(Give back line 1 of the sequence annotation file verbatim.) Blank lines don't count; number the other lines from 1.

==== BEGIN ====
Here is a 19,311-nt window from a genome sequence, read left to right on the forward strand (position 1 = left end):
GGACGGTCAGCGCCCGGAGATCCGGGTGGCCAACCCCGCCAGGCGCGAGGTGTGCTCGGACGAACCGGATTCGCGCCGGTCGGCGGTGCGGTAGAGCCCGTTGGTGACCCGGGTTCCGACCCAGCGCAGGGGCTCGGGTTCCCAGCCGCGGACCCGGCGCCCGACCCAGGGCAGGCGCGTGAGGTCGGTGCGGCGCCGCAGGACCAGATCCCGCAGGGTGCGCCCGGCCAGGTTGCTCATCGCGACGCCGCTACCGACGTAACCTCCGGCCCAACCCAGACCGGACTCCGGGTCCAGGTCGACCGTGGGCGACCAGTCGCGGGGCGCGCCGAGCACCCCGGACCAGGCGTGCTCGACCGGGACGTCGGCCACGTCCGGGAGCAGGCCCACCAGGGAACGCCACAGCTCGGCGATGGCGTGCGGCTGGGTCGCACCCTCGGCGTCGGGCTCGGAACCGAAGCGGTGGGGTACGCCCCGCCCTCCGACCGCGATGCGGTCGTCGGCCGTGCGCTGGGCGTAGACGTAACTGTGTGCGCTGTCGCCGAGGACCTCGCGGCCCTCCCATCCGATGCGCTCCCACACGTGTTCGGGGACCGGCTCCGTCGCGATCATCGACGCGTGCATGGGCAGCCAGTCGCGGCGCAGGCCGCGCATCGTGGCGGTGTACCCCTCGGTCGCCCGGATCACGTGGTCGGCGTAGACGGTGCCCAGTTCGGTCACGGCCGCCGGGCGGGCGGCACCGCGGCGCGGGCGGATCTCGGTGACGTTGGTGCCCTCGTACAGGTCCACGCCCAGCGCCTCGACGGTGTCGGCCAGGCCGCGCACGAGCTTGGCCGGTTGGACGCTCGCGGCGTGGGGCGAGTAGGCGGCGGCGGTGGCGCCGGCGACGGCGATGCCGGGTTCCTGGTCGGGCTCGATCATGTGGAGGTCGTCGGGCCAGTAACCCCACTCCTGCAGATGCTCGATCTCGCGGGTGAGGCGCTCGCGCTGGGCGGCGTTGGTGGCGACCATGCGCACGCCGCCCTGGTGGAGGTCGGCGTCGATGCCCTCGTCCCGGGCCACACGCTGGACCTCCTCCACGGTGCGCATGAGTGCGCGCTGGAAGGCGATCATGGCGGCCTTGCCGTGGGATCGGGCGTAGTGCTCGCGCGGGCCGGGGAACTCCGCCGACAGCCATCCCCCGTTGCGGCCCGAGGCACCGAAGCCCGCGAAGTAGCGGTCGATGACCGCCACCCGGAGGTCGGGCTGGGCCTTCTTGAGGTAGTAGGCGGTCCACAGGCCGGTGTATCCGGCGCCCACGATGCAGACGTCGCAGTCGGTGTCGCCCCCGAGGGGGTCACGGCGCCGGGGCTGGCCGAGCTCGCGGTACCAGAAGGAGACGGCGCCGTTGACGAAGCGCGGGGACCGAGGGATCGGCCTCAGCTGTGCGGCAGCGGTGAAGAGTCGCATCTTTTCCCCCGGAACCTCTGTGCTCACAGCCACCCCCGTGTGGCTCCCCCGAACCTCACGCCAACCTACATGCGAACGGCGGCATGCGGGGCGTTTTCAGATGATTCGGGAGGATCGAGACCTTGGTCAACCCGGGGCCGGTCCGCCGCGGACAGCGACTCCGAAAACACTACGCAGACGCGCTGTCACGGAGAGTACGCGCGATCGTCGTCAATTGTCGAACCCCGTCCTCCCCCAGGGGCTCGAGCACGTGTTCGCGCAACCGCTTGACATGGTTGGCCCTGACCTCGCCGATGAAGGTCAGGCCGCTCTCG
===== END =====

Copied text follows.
Here is a 19,311-nt window from a genome sequence, read left to right on the forward strand (position 1 = left end):